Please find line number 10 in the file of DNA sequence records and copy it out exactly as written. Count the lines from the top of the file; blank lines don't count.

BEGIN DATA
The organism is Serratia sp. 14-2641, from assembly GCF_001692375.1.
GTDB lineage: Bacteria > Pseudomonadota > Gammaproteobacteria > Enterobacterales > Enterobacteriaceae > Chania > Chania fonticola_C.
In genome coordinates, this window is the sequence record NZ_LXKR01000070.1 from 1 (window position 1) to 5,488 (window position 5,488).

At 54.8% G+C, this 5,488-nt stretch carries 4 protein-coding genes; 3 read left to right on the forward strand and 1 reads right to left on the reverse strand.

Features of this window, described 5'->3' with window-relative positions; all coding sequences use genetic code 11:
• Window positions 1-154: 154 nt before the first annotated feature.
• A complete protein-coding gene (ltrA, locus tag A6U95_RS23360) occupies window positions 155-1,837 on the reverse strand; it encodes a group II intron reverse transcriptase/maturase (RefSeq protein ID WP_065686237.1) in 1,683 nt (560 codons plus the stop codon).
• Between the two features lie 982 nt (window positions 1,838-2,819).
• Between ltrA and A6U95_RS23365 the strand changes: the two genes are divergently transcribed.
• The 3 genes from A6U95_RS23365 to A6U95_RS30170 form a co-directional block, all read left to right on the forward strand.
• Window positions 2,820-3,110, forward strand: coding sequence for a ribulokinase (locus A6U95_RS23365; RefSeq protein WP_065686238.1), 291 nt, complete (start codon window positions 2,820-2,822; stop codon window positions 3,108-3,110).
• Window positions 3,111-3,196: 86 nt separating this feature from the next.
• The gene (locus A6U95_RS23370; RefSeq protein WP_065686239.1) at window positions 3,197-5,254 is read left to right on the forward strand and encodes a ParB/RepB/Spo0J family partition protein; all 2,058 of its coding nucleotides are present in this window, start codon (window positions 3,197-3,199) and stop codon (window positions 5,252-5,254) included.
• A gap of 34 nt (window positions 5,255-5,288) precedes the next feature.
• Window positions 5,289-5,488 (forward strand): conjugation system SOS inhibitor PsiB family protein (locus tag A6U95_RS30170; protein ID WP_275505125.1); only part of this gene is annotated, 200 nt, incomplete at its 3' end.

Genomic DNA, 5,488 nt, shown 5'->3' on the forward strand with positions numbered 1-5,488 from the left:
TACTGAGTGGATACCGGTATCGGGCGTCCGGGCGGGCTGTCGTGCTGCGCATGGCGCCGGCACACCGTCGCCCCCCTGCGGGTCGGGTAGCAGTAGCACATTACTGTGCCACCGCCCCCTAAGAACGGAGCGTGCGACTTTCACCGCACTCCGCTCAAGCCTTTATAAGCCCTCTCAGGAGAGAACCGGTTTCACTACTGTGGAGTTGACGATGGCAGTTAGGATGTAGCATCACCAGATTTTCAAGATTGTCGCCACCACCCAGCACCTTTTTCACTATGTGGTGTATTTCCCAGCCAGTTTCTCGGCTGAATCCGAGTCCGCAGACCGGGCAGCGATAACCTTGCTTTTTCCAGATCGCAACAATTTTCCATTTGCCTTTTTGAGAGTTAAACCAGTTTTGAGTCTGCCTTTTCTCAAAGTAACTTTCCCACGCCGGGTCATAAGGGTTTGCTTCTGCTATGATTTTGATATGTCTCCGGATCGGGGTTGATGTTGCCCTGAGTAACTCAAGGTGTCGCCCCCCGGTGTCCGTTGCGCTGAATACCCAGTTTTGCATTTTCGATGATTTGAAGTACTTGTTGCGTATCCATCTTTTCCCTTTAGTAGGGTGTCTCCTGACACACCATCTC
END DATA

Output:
• The 3 genes from A6U95_RS23365 to A6U95_RS30170 form a co-directional block, all read left to right on the forward strand.